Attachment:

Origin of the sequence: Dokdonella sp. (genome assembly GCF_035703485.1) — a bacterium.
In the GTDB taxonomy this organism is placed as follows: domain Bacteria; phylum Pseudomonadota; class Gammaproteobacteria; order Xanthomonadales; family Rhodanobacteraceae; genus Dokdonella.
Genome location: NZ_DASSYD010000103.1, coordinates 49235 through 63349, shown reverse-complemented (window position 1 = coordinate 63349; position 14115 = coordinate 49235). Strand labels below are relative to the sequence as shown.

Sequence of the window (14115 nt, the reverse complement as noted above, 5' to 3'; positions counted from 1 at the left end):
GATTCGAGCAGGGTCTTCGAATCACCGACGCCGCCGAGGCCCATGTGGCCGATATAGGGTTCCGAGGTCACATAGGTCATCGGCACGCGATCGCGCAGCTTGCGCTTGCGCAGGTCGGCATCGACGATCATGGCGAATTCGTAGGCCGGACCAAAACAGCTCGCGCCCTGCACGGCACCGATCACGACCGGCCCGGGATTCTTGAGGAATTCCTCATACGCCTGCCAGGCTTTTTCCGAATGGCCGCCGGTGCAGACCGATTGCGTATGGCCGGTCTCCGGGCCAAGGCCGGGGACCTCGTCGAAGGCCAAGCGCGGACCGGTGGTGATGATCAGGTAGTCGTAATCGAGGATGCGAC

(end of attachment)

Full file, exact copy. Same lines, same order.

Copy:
Origin of the sequence: Dokdonella sp. (genome assembly GCF_035703485.1) — a bacterium.
In the GTDB taxonomy this organism is placed as follows: domain Bacteria; phylum Pseudomonadota; class Gammaproteobacteria; order Xanthomonadales; family Rhodanobacteraceae; genus Dokdonella.
Genome location: NZ_DASSYD010000103.1, coordinates 49235 through 63349, shown reverse-complemented (window position 1 = coordinate 63349; position 14115 = coordinate 49235). Strand labels below are relative to the sequence as shown.

Sequence of the window (14115 nt, the reverse complement as noted above, 5' to 3'; positions counted from 1 at the left end):
GATTCGAGCAGGGTCTTCGAATCACCGACGCCGCCGAGGCCCATGTGGCCGATATAGGGTTCCGAGGTCACATAGGTCATCGGCACGCGATCGCGCAGCTTGCGCTTGCGCAGGTCGGCATCGACGATCATGGCGAATTCGTAGGCCGGACCAAAACAGCTCGCGCCCTGCACGGCACCGATCACGACCGGCCCGGGATTCTTGAGGAATTCCTCATACGCCTGCCAGGCTTTTTCCGAATGGCCGCCGGTGCAGACCGATTGCGTATGGCCGGTCTCCGGGCCAAGGCCGGGGACCTCGTCGAAGGCCAAGCGCGGACCGGTGGTGATGATCAGGTAGTCGTAATCGAGGATGCGAC